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  1. #1
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    SLX Ice tech Brakes

    I ordered a set of Ice Tech Brakes for my wifes Superlight 29er, my question is how many people are running Ice tech rotors XT or SLX? I have read some people aren't and some people are. I also read something about a shim on some of the rotors as well? What side does this get installed on?
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  2. #2
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    I think that if you were going to shim a rotor it would be behind it to push it further away from the hub and closer to the frame. Most modern disc set ups have a little adjustment in the caliper but sometimes there is not enough so shimming behind a rotor would do the trick as would shimming a caliper/adaptor away from the frame to push it closer to the rotor/hub.
    Too many bikes, and just enough time to ride them.

  3. #3
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    You probably wont need to shim anything. You might be referring to a relatively new sort of anti rotation washer that shimano includes with their 6 bolt rotors. Its a little metal plate with teeth that go under two of the screws; the teeth lock in with a notched underside of the screw head.

    As for the rotors, you can use any rotor. With any setup you might have to use washers under the caliper post mounts to make sure the brakes bear on the rotor in the right track and not into the spokes of the rotor. Ice tech rotors are high quality and do dissipate heat quite well but you don't really need to switch them.

  4. #4
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    Is that anti rotational washer really needed? I have never had an issue with rotor bolts coming lose before. I ended up ordering XT Ice Tech rotors I figured new brakes might as well get the new rotors.
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  5. #5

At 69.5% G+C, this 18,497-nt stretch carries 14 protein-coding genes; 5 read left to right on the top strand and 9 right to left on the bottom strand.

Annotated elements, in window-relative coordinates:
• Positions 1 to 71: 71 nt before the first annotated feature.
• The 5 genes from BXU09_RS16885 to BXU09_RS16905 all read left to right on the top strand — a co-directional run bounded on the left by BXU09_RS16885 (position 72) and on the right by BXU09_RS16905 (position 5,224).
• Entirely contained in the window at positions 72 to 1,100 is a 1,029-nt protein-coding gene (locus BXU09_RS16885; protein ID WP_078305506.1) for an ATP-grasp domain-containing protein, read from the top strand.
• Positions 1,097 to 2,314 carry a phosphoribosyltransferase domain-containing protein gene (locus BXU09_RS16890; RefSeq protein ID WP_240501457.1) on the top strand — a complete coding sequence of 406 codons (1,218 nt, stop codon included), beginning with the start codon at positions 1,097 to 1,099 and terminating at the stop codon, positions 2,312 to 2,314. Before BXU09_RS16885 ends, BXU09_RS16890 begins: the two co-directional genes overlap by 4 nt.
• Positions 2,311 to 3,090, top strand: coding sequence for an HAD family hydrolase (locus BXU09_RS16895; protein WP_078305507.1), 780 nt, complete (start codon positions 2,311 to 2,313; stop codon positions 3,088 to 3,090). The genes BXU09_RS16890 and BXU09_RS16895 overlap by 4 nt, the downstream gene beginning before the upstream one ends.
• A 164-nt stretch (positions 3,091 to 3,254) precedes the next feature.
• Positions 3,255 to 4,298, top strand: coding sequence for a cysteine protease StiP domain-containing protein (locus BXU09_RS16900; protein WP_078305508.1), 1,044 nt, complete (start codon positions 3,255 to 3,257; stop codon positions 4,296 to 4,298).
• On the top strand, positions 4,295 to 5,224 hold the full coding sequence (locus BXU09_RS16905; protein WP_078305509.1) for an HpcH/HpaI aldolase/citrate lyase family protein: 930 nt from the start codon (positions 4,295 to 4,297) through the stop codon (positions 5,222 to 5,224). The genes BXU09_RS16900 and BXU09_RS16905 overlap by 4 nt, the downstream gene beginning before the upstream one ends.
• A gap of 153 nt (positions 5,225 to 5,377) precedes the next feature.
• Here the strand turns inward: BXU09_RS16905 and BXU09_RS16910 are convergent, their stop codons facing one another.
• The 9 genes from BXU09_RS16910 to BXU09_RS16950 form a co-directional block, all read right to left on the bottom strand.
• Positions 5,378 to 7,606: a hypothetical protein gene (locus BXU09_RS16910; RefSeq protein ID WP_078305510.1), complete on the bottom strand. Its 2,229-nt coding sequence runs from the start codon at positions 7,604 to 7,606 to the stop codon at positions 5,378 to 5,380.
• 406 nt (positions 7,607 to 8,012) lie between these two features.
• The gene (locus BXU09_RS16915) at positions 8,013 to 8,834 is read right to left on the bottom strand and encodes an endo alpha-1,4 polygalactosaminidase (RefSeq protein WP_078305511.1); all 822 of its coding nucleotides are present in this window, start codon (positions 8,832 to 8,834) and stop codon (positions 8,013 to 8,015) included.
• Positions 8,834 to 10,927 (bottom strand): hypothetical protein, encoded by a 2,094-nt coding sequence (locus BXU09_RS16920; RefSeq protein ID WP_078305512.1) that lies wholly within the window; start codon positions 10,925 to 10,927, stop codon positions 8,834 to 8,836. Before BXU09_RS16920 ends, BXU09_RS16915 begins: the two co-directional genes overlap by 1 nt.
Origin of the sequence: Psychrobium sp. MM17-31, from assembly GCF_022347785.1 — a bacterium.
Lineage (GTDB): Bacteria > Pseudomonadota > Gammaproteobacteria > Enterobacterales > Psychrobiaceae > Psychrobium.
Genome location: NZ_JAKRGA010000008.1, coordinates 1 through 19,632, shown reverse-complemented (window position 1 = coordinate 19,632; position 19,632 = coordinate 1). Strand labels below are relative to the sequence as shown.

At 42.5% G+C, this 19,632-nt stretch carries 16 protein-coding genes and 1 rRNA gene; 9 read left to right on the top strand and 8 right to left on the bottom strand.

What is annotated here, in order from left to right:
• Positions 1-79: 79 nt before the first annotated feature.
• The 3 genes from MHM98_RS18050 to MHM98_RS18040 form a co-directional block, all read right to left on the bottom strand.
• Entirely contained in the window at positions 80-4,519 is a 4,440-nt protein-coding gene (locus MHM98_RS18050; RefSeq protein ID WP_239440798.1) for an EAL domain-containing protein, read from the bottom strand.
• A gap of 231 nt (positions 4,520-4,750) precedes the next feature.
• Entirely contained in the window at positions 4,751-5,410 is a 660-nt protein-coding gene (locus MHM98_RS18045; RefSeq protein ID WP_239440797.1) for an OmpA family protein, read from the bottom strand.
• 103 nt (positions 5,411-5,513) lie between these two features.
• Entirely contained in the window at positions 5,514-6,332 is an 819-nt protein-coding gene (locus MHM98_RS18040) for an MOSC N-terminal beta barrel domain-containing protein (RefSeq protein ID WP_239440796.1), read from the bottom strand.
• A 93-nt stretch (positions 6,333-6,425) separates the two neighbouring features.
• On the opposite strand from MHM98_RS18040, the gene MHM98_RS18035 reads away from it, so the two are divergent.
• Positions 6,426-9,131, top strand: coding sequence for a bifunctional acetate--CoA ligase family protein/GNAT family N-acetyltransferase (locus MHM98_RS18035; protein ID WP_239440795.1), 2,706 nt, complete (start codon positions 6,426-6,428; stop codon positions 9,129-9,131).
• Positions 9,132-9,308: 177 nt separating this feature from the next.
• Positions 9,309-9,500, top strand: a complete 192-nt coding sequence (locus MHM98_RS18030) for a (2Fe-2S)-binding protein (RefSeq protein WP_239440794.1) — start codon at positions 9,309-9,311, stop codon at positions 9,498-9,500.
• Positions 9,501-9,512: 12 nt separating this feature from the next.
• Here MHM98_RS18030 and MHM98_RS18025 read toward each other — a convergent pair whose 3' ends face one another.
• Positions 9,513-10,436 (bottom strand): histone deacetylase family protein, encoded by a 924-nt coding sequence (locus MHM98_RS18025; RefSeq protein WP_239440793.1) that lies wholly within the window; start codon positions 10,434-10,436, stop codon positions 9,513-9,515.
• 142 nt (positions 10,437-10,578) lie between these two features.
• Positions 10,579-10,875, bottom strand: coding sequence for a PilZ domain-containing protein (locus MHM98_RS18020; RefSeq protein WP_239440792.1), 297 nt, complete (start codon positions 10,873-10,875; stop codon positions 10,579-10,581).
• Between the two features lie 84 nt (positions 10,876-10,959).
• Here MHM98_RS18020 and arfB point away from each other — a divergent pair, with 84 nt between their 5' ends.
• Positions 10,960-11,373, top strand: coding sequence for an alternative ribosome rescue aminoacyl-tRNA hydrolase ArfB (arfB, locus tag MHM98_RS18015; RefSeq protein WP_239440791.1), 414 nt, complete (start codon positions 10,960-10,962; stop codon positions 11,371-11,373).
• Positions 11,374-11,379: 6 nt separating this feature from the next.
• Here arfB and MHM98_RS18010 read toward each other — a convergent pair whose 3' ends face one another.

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    No, they're not necessary. I think it's just a liability type of thing. It is a good idea to coat the threads of the mounting bolts in loctite blue.
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  6. #6
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    Quote Originally Posted by TwoHeadsBrewing View Post
    No, they're not necessary. I think it's just a liability type of thing. It is a good idea to coat the threads of the mounting bolts in loctite blue.
    Yeah thats what I was thinking thanks.
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  7. #7
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    I was really happy with the ICE setup, until it wore out. The rotors cost 2x as much as anything else out there and they don't last long. I think you're way better off getting a set of ashima rotors.

  8. #8
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    Whoa, you wore out a ROTOR? Did it warp or what?
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  9. #9
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    It was just a season of use, which i guess is not unreasonable at all. I found out that these rotors have three layers: steel-aluminum-steel, and on mine the aluminum started coming through indicating that they were done.

    They were great rotors, just not $60 rotors IMO. The Ashima's are $15/each on ebay. Pretty hard to justify spending 4x as much!

  10. #10
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    That aluminium core is what makes them 'Ice-tech' - it dissipates the heat better than a solid steel rotor. If you're not in the habit of overheating brakes then yes, may as well go for the non-ice tech rotors, like the RT67/76

  11. #11
    Zaf
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    Both my bikes run Ice-tech rotors, the Fuel EX has XT brakes matched to it and the Superfly SLX. They run a 6-bolt and Center-lock setup respectively, and wouldn't change it for the world. I've not used the Ice-tech pads with the cooling fins on it, both bikes run resin pads rather than sintered.

    In wet conditions, the brakes can squeal a little if they get water on them, that'd be their only draw back.

    Neither brake set needed a shim to set them align them to the brake calipers, the center-lock system was just plug and play. A little lock tight, BB wrench head to tighten it down and drop the wheel into the bike then set caliper with pump and hold then tighten method. I did need to manually adjust my rear caliper recently because I was getting a slight rub on it and the squeeze and tighten method wasn't working, just eyed it in. That's the first bit of maintenance the brakes have demanded since the new wheels were installed back in February, pads still have plenty of meat on them, lines haven't needed bleeding since bikes purchase back in October 2012.

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